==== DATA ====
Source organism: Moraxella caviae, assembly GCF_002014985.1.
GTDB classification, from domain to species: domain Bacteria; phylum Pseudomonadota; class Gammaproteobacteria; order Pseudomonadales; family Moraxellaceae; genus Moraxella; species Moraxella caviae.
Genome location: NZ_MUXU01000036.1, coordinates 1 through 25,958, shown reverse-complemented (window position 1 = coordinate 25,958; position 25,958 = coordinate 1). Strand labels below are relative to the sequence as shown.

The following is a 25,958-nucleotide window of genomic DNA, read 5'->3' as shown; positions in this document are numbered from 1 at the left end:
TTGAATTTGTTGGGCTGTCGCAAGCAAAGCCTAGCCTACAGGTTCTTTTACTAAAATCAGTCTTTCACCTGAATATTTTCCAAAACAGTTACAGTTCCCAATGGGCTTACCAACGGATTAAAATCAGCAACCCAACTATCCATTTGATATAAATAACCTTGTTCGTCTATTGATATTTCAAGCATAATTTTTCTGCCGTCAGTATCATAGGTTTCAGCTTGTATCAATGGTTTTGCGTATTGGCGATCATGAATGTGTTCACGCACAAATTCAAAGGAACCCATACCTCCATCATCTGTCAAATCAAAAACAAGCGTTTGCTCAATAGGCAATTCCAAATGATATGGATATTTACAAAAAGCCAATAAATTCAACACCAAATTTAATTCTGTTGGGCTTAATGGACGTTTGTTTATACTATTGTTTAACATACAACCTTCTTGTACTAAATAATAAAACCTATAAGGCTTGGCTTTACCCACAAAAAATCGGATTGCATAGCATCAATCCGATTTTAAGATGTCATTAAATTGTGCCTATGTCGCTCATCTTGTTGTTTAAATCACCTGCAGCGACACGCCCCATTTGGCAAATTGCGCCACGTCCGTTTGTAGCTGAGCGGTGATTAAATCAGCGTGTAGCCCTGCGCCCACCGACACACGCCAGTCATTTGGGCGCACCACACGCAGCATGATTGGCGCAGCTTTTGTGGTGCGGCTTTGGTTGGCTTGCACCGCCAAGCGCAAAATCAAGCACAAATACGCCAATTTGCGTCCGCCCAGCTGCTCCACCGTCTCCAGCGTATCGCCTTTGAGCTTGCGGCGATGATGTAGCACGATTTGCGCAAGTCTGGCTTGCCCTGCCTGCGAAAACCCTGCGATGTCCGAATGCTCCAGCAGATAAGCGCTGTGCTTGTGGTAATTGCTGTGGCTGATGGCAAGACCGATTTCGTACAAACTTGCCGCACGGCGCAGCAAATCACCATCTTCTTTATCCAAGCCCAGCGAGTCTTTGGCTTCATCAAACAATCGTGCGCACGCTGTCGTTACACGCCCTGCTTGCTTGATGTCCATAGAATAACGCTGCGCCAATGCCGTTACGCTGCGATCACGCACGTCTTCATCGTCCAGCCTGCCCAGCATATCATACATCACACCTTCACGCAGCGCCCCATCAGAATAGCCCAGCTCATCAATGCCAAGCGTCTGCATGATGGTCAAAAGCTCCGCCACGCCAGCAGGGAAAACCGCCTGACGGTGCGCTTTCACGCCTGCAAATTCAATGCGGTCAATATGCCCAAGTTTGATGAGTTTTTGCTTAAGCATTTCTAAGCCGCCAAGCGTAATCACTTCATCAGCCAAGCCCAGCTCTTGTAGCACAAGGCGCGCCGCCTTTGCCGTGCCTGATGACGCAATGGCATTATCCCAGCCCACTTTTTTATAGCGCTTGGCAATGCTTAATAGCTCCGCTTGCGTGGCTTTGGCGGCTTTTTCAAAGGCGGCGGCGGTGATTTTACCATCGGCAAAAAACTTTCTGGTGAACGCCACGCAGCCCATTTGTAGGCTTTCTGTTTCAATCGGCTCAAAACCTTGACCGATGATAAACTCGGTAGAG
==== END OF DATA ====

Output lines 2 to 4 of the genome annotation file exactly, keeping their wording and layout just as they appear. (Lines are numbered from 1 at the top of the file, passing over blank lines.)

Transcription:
GTDB classification, from domain to species: domain Bacteria; phylum Pseudomonadota; class Gammaproteobacteria; order Pseudomonadales; family Moraxellaceae; genus Moraxella; species Moraxella caviae.
Genome location: NZ_MUXU01000036.1, coordinates 1 through 25,958, shown reverse-complemented (window position 1 = coordinate 25,958; position 25,958 = coordinate 1). Strand labels below are relative to the sequence as shown.

The following is a 25,958-nucleotide window of genomic DNA, read 5'->3' as shown; positions in this document are numbered from 1 at the left end: